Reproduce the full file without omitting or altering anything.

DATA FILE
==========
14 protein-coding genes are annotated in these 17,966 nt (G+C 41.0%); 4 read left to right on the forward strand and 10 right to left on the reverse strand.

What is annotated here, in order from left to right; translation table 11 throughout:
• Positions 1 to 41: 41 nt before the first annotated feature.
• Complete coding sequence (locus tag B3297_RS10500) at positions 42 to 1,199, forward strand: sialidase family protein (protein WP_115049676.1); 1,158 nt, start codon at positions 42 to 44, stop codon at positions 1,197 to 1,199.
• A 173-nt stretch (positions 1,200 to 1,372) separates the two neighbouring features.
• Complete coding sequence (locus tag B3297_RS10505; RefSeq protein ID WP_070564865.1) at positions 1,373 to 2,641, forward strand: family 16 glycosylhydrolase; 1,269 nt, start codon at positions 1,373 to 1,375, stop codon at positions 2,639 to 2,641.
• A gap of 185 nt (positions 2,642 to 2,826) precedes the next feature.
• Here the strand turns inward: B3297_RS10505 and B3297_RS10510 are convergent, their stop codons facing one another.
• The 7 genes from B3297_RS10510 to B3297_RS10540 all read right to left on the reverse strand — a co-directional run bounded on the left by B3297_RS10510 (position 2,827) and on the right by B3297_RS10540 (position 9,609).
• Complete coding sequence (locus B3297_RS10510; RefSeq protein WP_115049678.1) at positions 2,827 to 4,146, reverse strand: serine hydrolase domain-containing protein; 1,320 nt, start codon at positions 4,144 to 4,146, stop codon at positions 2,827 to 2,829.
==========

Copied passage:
14 protein-coding genes are annotated in these 17,966 nt (G+C 41.0%); 4 read left to right on the forward strand and 10 right to left on the reverse strand.

What is annotated here, in order from left to right; translation table 11 throughout:
• Positions 1 to 41: 41 nt before the first annotated feature.
• Complete coding sequence (locus tag B3297_RS10500) at positions 42 to 1,199, forward strand: sialidase family protein (protein WP_115049676.1); 1,158 nt, start codon at positions 42 to 44, stop codon at positions 1,197 to 1,199.
• A 173-nt stretch (positions 1,200 to 1,372) separates the two neighbouring features.
• Complete coding sequence (locus tag B3297_RS10505; RefSeq protein ID WP_070564865.1) at positions 1,373 to 2,641, forward strand: family 16 glycosylhydrolase; 1,269 nt, start codon at positions 1,373 to 1,375, stop codon at positions 2,639 to 2,641.
• A gap of 185 nt (positions 2,642 to 2,826) precedes the next feature.
• Here the strand turns inward: B3297_RS10505 and B3297_RS10510 are convergent, their stop codons facing one another.
• The 7 genes from B3297_RS10510 to B3297_RS10540 all read right to left on the reverse strand — a co-directional run bounded on the left by B3297_RS10510 (position 2,827) and on the right by B3297_RS10540 (position 9,609).
• Complete coding sequence (locus B3297_RS10510; RefSeq protein WP_115049678.1) at positions 2,827 to 4,146, reverse strand: serine hydrolase domain-containing protein; 1,320 nt, start codon at positions 4,144 to 4,146, stop codon at positions 2,827 to 2,829.